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Career & Technical Education (CTE)

Computer Applications & Coding Nursing Education students at Ivy Hall FFA Land Judging Automotive engine repair with Mr. Linberg Future Business Leaders of America Culinary Arts with Mr. Shurtz Unmanned Aerial Systems Criminal Justice Crime Scene Investigation Aviation Agriculture
Brian Culbert
CTE Director

Brian Culbert (contact)
CTE Director

Jennifer Taylor (contact)
CTE Administrative Assistant


Tennessee's Career and Technical Education (CTE) Programs of Study are meant to provide a relevant framework of industry-aligned, rigorous courses that progress a student in knowledge and skills year over year. They also provide invaluable opportunities for students to experience a subject they are passionate about and explore interests that could lead to postsecondary learning and future career paths. These sequenced courses also reflect and support the three-credit "elective focus" requirement for graduation. Level one courses are most often taken by students in ninth grade.

To become a concentrator in CTE and to fulfill the elective focus requirement, a student must earn three credits in a Program of Study or a Career Cluster. Some courses overlap between different Programs of Study and even Career Clusters. These overlapping courses can count in more than one area.

Students at EHS take the following CTE courses to prepare them for success at EHS and in the future. One class is a Career Exploration class that we call Cyclone Experience. The other class is computer related. As all EHS students take either Computer Applications, Intro to Business, or Computer Science Foundation. These computer courses are eligible to count toward a student's program of study.

All students are encouraged to take a Work Based Learning WBL course, usually in the senior year. This course can provide internship opportunities at one of our many local business and industry partners.

Tennessee's Career & Technical Education consists of 16 nationally recognized career clusters with the ultimate goal of preparing students for success at the postsecondary level and in their chosen careers. EHS offers courses in eleven Career Clusters. Learn more on the TN CTE webpage.

 

View Courses by Program of Study by visiting the links below OR View, Download or Print a table that shows all Programs of Study, and Courses. For more detailed information about courses in a specific program of study, visit the links below.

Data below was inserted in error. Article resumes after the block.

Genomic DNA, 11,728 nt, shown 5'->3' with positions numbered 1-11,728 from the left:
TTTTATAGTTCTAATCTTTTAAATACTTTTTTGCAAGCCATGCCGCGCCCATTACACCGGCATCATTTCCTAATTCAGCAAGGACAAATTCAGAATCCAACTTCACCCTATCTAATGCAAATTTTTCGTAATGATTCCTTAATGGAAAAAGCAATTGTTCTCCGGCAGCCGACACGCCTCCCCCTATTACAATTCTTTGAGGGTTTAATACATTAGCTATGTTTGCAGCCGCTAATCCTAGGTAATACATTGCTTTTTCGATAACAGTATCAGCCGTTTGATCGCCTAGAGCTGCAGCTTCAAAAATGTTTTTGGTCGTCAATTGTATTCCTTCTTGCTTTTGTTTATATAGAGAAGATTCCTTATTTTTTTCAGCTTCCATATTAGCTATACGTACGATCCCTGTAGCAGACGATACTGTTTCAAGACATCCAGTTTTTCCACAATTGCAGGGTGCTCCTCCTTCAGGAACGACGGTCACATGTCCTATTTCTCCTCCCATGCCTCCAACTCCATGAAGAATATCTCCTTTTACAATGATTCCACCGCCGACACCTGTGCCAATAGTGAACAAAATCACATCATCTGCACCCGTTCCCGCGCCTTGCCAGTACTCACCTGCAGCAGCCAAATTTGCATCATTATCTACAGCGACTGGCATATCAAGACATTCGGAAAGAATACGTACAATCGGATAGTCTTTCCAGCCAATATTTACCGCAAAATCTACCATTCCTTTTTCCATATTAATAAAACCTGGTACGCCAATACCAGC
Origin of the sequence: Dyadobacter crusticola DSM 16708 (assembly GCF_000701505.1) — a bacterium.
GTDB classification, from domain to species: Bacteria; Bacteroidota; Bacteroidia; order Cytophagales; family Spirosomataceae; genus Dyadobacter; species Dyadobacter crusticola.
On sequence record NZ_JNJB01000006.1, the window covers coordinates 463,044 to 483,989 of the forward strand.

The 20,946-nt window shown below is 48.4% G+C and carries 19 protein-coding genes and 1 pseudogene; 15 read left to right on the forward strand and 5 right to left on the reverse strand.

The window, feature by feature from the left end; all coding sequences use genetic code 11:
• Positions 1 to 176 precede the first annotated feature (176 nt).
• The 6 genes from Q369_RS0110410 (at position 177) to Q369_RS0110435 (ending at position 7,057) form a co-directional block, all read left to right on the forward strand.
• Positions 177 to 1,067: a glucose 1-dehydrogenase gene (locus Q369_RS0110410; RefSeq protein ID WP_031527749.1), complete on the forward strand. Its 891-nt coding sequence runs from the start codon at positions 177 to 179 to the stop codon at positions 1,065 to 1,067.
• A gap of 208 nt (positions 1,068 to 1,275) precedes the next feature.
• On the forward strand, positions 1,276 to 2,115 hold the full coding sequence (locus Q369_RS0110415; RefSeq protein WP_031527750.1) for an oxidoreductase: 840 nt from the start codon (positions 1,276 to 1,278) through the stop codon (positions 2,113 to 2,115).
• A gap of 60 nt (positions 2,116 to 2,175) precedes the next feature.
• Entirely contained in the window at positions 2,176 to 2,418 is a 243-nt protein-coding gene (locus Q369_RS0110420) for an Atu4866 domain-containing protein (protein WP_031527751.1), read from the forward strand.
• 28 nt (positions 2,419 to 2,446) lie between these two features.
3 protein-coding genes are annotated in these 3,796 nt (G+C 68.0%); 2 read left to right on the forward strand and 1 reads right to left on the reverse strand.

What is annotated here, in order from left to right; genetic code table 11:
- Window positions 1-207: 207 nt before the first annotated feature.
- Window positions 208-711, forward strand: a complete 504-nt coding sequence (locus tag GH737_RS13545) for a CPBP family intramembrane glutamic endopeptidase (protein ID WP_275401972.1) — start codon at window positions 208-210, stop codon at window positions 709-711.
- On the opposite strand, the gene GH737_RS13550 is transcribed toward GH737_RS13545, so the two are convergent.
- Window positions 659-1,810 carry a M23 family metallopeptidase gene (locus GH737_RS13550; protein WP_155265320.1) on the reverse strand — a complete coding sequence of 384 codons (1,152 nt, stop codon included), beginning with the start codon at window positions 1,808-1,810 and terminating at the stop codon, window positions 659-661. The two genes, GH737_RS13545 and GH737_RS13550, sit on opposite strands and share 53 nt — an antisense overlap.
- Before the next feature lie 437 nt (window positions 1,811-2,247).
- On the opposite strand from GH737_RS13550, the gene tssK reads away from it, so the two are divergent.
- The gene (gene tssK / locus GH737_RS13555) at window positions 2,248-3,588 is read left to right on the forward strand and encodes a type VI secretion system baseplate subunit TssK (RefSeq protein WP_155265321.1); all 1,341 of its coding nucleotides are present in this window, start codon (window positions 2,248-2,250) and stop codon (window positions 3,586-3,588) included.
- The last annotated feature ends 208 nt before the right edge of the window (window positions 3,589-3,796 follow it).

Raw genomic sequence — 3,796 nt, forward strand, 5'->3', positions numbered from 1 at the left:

1. Agriculture, Food & Natural Resources
    1. Horticulture Science
    2. Environmental & Natural Resource Management
    3. Veterinary & Animal Science
  2. Business Management & Administration
    1. Business Management
    2. Office Management
  3. Finance
    1. Accounting
    2. Banking & Finance
  4. Health Science
    1. Nursing Services
    2. Emergency Services
    3. Therapeutic Services
    4. Sport & Human Performance
  5. Hospitality & Tourism
    1. Culinary Arts
  6. Information Technology
    1. Web Design
    2. Coding
  7. Law, Public Safety, Corrections & Security
    1. Criminal Justice & Correction Services
    2. Pre-Law
  8. STEM
    1. Engineering 
  9. Transportation, Distribution & Logistics
    1. Automotive Maintenance & Light Repair
    2. Aviation Flight

 


 

Job Market Resources

 

CTE Quick Facts

  • Taking one CTE class for every two academic classes minimizes the risk of students dropping out in high school
  • The average graduation rate for students concentrating in CTE programs is 93% compared to the national average of 80%.
  • 80% of students on the college path who enroll in CTE courses met college and career readiness goals compared to 63% percent of students enrolled in the same academic core courses with no CTE courses
  • CTE students were significantly more likely than their non-CTE counterparts to report developing problem-solving, project completion, research, math, college application, work-related communication, time management, and critical thinking skills during high school
  • CTE reinforces skills learned in math, English, history, and science through practical application
  • Students who take advanced CTE courses in high school reported higher earnings than those who did not take a CTE course

(Source: acteonline.org)